I recently shared my Fiery Harissa recipe with business woman and yoga instructor - Misty Mahela of KAIYAH.
As I was gathering the ingredients together for our meeting, I found myself a little anxious to ask her questions on how she melds the two together, being that they seem like very different energies. I was pleased with her answers, because it helped me understand more deeply how the practice of yoga slowly seeps into our daily lives, essentially being the true yoga practice.
1. What fills your heart with joy?
Quite simply helping others and approaching my life from the heart, gaining understanding, and connecting. Hearing my kids laugh or sing. Inspiring someone to see and believe in the magnificence and potential they hold within themselves. Learning something new as I consider myself a lifelong learner.
2. When were you introduced to yoga and what inspired you to become a yoga teacher?
I came to yoga when I was pregnant with my first child, my daughter, and had no idea of what the practice truly was at the time. I was alone with no family and I immediately felt a sense of peace after the first time I practiced yoga. From that point forward, I have continued to practice and yoga has become a central part of my life both personally and professionally.
Becoming a teacher was a natural step for me, as I love knowledge and had a deep desire to deepen my own understanding of the power of the practice and to share this understanding with the world. I knew intuitively the practice had helped me heal physically, mentally, and emotionally at different points in my life and I became fascinated with understanding the origin, history, and purpose of the practice. I see the physical practice as the gateway to the real yoga, which is being open to receive the wisdom of the higher power. Once we calm the fluctuations of the mind, or what we yogis refer to as “the virtti”, that is when the true yoga begins.
3. I know you have spent several years as an executive in the corporate world and earned your MBA, how has becoming a yoga practitioner and teacher enhanced your business mind/thinking?
As a business woman and leader one is continually faced with decisions that can impact the lives of many people. This is especially true in healthcare where I've spent the majority of my career. Focus, clarity, integrity, helps me to respond rather than react in high pressure environments and to be mindful all of which I believe are vitally important in business. Yoga requires trust and authenticity. Trust is the currency of business and is the foundation of any lasting and successful relationship. The practice is cultivation of self and in business as in life one must always reflect and refine.
4. Do you practice any daily rituals to keep centered or grounded while traveling for work?
Yes, I begin and end each day with prayer and gratitude. This is if I am home or traveling and I have done this since I can remember and do this with my children. I want them to always feel and understand their own connection to their inner voice and their constant connection to God.
When traveling, I make it a point to practice yoga, either in my hotel room or at a local studio. It is very important for me to maintain my practice no matter where I am in the world. It is amazing the variety and creativity in the market and I am fortunate to have the opportunity to travel for my work and do what I love.
5. I was secretly saving this recipe to share with you because I know you love chiles as much as I do. What are some of your "go-to" foods or flavors you prepare when you are home with your teenage children?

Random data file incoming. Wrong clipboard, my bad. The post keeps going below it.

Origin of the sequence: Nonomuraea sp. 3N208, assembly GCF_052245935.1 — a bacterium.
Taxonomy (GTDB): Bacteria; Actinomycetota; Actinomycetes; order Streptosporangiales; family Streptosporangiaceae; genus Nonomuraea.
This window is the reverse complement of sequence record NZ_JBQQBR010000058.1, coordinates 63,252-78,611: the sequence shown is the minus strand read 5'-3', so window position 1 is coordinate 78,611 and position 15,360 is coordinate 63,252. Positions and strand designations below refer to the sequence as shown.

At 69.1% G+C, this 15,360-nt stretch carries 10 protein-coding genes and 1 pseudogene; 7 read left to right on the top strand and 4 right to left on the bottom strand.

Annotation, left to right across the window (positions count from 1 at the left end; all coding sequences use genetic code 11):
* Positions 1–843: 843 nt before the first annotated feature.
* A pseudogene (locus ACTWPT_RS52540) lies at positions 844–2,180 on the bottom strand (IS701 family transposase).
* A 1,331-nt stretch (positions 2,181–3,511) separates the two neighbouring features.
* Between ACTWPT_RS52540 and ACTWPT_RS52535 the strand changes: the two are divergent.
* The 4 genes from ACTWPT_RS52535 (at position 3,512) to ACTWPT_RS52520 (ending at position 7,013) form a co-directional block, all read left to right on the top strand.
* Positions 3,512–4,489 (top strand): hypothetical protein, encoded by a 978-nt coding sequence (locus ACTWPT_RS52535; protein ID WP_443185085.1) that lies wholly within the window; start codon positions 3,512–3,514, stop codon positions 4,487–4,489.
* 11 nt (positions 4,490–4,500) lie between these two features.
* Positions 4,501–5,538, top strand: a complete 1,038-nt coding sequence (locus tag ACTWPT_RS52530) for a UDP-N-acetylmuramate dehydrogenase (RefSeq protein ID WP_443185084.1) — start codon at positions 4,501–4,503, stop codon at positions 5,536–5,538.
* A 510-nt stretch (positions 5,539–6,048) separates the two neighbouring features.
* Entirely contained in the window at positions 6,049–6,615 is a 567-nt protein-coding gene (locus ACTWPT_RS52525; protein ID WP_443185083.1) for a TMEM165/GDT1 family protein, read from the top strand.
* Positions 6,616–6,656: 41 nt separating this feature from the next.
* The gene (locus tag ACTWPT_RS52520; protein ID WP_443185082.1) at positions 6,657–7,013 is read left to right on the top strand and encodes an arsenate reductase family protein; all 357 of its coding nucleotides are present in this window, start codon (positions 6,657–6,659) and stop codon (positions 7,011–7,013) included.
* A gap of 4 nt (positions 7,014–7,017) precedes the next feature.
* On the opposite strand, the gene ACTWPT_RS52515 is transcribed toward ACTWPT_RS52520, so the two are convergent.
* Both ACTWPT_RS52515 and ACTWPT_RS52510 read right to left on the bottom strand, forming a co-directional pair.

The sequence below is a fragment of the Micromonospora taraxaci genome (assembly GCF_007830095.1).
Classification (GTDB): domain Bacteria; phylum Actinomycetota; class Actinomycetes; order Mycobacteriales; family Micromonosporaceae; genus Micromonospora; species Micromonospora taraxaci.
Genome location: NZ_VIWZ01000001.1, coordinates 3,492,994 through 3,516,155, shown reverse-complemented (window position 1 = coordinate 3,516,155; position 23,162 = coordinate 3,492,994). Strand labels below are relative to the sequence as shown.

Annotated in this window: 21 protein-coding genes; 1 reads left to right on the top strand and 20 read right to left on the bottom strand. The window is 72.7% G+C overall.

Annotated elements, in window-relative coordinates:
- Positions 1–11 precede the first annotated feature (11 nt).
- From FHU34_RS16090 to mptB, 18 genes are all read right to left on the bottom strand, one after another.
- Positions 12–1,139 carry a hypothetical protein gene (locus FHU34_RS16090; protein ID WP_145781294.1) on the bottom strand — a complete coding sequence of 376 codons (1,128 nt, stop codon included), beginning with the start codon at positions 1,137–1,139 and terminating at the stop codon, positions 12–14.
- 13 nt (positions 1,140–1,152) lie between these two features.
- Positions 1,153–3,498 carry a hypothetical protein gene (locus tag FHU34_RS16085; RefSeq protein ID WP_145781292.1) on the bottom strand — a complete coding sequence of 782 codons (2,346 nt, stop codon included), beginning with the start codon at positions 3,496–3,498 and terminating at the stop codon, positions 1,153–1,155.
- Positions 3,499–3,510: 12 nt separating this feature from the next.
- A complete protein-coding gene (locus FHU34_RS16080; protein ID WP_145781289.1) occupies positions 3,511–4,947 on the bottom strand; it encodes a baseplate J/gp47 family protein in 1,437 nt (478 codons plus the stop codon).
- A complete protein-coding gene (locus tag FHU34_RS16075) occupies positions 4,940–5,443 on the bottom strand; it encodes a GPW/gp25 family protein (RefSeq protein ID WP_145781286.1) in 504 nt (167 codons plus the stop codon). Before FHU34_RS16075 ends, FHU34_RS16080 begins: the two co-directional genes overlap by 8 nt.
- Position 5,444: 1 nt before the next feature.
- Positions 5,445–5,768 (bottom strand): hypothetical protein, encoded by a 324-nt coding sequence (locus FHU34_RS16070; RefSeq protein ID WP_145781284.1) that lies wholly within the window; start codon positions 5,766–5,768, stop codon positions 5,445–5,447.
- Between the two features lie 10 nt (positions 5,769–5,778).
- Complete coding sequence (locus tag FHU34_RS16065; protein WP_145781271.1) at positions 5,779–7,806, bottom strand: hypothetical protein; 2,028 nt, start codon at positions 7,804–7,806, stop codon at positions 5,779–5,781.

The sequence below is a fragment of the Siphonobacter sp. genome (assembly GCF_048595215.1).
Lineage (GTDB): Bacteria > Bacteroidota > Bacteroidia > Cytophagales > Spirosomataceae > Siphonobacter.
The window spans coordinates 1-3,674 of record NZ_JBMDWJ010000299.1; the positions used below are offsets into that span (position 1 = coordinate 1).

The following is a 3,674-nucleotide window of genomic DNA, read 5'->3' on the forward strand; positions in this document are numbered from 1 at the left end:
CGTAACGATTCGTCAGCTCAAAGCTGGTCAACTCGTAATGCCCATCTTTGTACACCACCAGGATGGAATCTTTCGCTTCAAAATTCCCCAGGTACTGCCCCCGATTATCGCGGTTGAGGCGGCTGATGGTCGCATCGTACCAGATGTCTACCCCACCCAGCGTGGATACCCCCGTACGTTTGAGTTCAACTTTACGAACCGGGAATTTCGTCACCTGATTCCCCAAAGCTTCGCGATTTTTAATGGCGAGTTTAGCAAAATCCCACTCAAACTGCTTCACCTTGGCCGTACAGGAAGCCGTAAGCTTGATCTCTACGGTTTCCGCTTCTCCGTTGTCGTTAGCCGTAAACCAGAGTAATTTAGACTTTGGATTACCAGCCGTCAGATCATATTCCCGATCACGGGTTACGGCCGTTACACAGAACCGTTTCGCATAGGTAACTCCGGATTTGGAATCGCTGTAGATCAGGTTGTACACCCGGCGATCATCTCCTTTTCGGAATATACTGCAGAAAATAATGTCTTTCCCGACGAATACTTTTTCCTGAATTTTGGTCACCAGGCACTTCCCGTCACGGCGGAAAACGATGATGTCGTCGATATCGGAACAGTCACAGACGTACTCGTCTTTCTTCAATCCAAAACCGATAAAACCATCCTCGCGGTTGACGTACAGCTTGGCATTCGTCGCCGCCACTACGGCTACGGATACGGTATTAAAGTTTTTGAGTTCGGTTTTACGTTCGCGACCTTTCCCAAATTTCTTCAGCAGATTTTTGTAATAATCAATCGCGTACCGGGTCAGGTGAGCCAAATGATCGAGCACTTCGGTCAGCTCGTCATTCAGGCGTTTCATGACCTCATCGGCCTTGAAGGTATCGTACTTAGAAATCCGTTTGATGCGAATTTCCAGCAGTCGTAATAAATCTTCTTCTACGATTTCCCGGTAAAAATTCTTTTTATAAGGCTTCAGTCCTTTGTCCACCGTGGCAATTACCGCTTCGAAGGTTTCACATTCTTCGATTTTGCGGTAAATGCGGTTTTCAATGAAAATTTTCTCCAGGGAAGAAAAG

Having been born and raised in New Mexico, chile - red and green - is central to the diet and the culture, so I am so happy you have shared this with me as New Mexican chile has been a staple in my family for generations.
Admittedly I do not cook a great deal, however, I am big on healthy eating so I try to bring lots of fruits and veggies - maybe something exotic or colorful - to peak the interest of teenagers who would rather snack on BBQ chips and cookies.
I would say that one thing I find very important in connecting with my children over a meal is to have some kind of family ritual. For us, a Sunday meal that takes time to prepare where we can commune and enjoy is important. I ask the kids to think about what they would like and have them involved in some way- preparation of food, creating a beautiful table or space, or cleaning up with me or each other after. It is important for them to have a sense of contribution to the process.
6. You mentioned you were a registered member of the Lakota Oglala Tribe through your grandmother. What is one teaching she taught you, through words or by example, that you try to live by each day?
My grandmother taught me strength in the face of adversity and what it is to love unconditionally – as did my mother. She was forced to deny her heritage so much that she was not allowed to pass much of her history to her children and grandchildren. That must have been so difficult, but somehow she summoned her natural ability and inner strength to carry forward raising a daughter and six sons. I am incredibly fortunate to come from a family of strong and resilient women – which is such a gift.
7. Desert or Ocean?
I have a great love for my life and time in the desert as it has taught me so much and its beauty is vast. I am however always and forever will be connected to the power of the ocean. Whenever I seek clarity or peace, that is when I know I need to spend at the ocean. I love the quote by Danish author Isak Dinisen, “The cure for anything is salt water; tears, sweat, or the sea".
Misty is the Founder and CEO of KAIYAH, is a grateful mother of two, and is passionate about redefining healthcare globally. She can be found teaching yoga at various studios in Phoenix, Arizona. You can contact Misty at firstname.lastname@example.org.